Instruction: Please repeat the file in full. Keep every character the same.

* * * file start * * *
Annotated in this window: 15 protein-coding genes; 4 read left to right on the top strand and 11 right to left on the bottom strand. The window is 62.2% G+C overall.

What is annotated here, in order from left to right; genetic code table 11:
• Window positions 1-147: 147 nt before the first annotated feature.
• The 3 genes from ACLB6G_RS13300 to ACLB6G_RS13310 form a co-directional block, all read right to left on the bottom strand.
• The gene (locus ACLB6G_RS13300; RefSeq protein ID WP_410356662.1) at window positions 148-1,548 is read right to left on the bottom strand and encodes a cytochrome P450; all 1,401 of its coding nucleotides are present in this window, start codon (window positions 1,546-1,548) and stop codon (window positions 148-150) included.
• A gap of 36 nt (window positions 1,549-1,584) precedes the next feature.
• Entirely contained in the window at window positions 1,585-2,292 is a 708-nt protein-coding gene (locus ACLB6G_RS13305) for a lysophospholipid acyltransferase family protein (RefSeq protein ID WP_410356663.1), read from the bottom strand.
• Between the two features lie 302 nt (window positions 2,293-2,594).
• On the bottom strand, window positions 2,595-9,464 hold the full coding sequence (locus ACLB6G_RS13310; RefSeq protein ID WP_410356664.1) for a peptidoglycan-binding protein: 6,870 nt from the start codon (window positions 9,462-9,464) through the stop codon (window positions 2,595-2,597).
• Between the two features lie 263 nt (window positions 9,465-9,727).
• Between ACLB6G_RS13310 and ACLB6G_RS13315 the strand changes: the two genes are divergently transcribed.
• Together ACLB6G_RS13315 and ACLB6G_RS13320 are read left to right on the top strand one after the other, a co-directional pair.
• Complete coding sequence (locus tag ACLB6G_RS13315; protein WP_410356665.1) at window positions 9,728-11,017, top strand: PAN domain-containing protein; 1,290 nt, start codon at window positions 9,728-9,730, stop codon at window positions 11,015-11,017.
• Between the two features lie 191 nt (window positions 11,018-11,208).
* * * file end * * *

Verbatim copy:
Annotated in this window: 15 protein-coding genes; 4 read left to right on the top strand and 11 right to left on the bottom strand. The window is 62.2% G+C overall.

What is annotated here, in order from left to right; genetic code table 11:
• Window positions 1-147: 147 nt before the first annotated feature.
• The 3 genes from ACLB6G_RS13300 to ACLB6G_RS13310 form a co-directional block, all read right to left on the bottom strand.
• The gene (locus ACLB6G_RS13300; RefSeq protein ID WP_410356662.1) at window positions 148-1,548 is read right to left on the bottom strand and encodes a cytochrome P450; all 1,401 of its coding nucleotides are present in this window, start codon (window positions 1,546-1,548) and stop codon (window positions 148-150) included.
• A gap of 36 nt (window positions 1,549-1,584) precedes the next feature.
• Entirely contained in the window at window positions 1,585-2,292 is a 708-nt protein-coding gene (locus ACLB6G_RS13305) for a lysophospholipid acyltransferase family protein (RefSeq protein ID WP_410356663.1), read from the bottom strand.
• Between the two features lie 302 nt (window positions 2,293-2,594).
• On the bottom strand, window positions 2,595-9,464 hold the full coding sequence (locus ACLB6G_RS13310; RefSeq protein ID WP_410356664.1) for a peptidoglycan-binding protein: 6,870 nt from the start codon (window positions 9,462-9,464) through the stop codon (window positions 2,595-2,597).
• Between the two features lie 263 nt (window positions 9,465-9,727).
• Between ACLB6G_RS13310 and ACLB6G_RS13315 the strand changes: the two genes are divergently transcribed.
• Together ACLB6G_RS13315 and ACLB6G_RS13320 are read left to right on the top strand one after the other, a co-directional pair.
• Complete coding sequence (locus tag ACLB6G_RS13315; protein WP_410356665.1) at window positions 9,728-11,017, top strand: PAN domain-containing protein; 1,290 nt, start codon at window positions 9,728-9,730, stop codon at window positions 11,015-11,017.
• Between the two features lie 191 nt (window positions 11,018-11,208).